Uber or Google Maps can determine the best route to get you to a destination. They also redirect traffic patterns and can influence or isolate entire neighbourhoods. AI systems, like America’s COMPAS, use algorithms to determine a prisoner’s parole, but predictions and decisions have repeatedly been proven biased and incorrect. Will they scrap the system? Will it get worse? AI can also personalize and privatize the pace and curriculum of online education, but then what happens to collective knowledge and experience? What happens to students’ social skills?
If the initial data used to program and train machine-learning algorithms is historically biased or limited, the result is digital discrimination. Voice recognition software can misinterpret intonation or accents and misidentify or refuse people. Facial analysis tools misread expressions, misjudge darker complexions, and “red flag” or filter out otherwise perfectly qualified candidates for jobs or travellers at airports. How do your students feel about this?
Canada has received AI solution options to manage Immigration, Refugees, and Citizenship Canada procedures from American tech giants Amazon, IBM, and PwC. What if similar discriminatory faults or problems come with their AI? Will one nation’s AI solutions translate cohesively to another nation’s system or situation? Should we even use automated algorithms for such pivotal and individual decision-making?
If the original data pool favours one race, gender, background, or set of skills, then eliminating, accepting, or promoting future candidates gets biased because of it. We strive to promote and celebrate diversity and equity in our schools, so it’s alarming to think that AI systems might undermine those very ideals. Underrepresented or disadvantaged individuals can be overlooked or automatically excluded by algorithms long before the stage of in-person interviews. This is certainly not the goal but can still be the reality. Our digital age comes with many caveats. If the input is flawed, the outcomes are too.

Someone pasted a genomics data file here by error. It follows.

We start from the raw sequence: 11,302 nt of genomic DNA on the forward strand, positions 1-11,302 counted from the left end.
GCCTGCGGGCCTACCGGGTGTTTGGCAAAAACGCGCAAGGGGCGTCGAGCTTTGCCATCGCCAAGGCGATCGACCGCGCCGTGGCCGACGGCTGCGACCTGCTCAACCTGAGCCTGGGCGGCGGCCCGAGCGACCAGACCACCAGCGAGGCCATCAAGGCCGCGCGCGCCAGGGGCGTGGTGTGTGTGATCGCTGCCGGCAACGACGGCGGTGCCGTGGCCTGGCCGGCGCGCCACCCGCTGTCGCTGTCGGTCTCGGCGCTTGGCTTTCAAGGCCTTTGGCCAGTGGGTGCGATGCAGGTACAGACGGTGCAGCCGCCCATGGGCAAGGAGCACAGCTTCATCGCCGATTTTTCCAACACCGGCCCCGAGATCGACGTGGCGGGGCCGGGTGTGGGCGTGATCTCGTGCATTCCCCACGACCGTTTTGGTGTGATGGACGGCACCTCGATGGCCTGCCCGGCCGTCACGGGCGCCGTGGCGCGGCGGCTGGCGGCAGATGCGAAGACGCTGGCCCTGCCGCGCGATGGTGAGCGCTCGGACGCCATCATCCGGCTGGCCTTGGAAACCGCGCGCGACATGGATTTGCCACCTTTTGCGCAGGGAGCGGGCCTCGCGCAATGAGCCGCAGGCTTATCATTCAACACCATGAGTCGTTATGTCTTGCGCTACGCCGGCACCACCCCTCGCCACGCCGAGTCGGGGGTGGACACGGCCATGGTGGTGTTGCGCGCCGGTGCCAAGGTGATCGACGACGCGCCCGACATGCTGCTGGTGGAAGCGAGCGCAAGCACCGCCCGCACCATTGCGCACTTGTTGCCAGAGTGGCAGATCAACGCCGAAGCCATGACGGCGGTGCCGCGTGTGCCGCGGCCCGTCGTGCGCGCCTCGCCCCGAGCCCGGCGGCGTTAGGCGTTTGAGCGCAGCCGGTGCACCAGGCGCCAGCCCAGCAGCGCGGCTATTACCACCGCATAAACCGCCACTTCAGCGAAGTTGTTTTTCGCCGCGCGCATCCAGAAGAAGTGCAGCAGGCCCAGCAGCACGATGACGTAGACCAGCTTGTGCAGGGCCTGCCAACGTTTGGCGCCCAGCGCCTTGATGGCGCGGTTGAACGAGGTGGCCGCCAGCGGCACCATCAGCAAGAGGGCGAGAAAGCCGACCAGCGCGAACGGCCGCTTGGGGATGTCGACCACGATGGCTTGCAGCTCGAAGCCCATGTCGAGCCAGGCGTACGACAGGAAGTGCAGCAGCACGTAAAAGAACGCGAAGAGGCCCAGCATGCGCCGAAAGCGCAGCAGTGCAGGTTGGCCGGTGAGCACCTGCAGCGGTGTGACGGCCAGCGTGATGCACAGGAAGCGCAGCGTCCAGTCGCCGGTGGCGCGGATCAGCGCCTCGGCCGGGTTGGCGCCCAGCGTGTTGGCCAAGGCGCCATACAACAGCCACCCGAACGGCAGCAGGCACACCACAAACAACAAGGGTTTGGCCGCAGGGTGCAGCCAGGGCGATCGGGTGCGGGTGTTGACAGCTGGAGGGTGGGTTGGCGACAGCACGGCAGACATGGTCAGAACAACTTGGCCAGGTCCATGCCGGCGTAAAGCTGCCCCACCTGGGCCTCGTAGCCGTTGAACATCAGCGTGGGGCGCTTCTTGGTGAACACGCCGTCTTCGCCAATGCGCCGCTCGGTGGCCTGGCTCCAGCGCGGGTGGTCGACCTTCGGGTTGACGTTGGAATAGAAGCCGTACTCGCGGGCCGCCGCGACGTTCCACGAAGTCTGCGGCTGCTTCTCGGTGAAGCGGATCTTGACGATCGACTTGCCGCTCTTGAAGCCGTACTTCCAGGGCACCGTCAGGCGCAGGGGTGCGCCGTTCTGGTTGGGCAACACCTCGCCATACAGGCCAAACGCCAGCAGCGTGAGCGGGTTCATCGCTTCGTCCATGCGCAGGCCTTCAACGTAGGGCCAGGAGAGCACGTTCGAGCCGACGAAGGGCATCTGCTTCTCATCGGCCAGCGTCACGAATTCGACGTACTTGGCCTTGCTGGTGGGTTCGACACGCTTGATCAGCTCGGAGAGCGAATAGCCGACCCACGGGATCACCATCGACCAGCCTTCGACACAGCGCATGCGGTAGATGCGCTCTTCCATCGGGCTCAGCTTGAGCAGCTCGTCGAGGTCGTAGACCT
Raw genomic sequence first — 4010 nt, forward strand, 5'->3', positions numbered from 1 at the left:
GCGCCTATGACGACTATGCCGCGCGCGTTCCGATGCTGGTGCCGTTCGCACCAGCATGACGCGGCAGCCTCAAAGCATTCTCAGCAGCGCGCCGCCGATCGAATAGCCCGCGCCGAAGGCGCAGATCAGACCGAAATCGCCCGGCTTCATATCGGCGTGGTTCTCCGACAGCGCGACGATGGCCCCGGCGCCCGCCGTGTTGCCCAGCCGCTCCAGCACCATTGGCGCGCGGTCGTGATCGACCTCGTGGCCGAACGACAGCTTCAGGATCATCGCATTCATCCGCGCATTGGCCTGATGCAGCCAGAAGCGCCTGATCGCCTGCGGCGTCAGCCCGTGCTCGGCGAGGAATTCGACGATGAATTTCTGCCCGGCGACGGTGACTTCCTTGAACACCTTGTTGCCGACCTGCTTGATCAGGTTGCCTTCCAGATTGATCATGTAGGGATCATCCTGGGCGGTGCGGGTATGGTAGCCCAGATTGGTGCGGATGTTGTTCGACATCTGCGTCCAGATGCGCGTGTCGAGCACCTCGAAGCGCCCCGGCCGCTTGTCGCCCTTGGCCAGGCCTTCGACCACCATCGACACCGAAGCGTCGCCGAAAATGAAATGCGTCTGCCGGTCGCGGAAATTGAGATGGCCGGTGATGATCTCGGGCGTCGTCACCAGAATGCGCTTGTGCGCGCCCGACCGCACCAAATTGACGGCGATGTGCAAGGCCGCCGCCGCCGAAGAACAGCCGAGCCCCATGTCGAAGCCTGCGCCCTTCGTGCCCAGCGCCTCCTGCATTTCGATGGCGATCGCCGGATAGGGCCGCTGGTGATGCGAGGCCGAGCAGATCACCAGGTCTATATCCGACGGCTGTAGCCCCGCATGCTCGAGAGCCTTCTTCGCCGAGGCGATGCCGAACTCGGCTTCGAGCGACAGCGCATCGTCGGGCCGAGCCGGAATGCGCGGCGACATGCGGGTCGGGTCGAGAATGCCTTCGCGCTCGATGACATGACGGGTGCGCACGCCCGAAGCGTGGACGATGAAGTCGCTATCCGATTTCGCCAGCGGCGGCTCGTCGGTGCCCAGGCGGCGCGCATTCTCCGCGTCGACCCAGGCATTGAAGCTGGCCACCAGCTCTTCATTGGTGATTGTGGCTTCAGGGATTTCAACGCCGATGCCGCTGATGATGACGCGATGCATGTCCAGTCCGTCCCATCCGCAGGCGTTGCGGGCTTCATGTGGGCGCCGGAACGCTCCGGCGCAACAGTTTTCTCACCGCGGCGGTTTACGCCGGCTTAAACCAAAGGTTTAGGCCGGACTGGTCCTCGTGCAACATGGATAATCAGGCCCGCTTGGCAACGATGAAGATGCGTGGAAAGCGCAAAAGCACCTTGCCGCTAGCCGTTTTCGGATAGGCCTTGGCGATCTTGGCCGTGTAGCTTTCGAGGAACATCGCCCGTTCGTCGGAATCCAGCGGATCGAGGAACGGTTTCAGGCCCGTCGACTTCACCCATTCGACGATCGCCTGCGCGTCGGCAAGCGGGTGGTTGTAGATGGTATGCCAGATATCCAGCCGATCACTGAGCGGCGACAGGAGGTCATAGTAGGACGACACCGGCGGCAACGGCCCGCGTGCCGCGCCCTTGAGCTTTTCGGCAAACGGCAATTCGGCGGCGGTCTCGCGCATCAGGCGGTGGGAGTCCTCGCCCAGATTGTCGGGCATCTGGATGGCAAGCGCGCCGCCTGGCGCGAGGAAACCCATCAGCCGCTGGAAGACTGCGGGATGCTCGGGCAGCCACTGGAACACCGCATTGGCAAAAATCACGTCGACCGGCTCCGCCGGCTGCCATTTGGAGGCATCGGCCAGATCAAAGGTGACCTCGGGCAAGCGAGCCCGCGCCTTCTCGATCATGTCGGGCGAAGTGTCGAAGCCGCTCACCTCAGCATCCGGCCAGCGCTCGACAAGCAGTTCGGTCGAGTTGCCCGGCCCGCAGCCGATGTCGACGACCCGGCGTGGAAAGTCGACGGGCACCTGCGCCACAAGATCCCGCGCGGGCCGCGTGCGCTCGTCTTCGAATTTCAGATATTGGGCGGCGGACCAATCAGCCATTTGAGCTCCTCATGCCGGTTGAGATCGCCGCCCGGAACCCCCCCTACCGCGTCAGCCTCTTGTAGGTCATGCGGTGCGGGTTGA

Critics Are Required
Youth today are transfixed by devices. So are industry and society. We are too far down the technological road to turn back. Artificial Intelligence and machine learning are very exciting and already industry essentials. Unfortunately, there is minimal legislation and oversight of AI. Public scrutiny and government auditing could help standardize algorithms and encourage better, bias-free software, but algorithms are proprietary and profitable. Private companies and multinational corporations fiercely protect and even obscure their intellectual property. Some audit internally, to be more efficient or competitive, but most refuse to reveal or share their datasets and code.
We must teach our students to recognize prejudice and privilege in our world’s problems and in our problem-solving algorithms. Today’s students are tomorrow’s coders or will certainly be affected by them. Algorithms already anchor our digital economic and social systems. They’ll grow increasingly complex as Artificial Intelligence learns to use and alter information and procedures on its own. Our students are already tech consumers. Some will become the next tech creators. Will the rest be critics or victims? Unfortunately, there is no simple flowchart to decide their fate.
ABOUT THE AUTHOR
Maria Campbell, OCT is a career teacher with the Ottawa Catholic School Board, currently at Lester B. Pearson High School. She tries to model rigorous research skills, fiction and non-fiction writing, and lifelong learning in and out of the classroom—we must practice what we preach. She also believes that as the globe grows more digital and interconnected, educators and critical thinkers are more vital than ever.
This article is featured in the Fall 2022 issue of Canadian Teacher Magazine.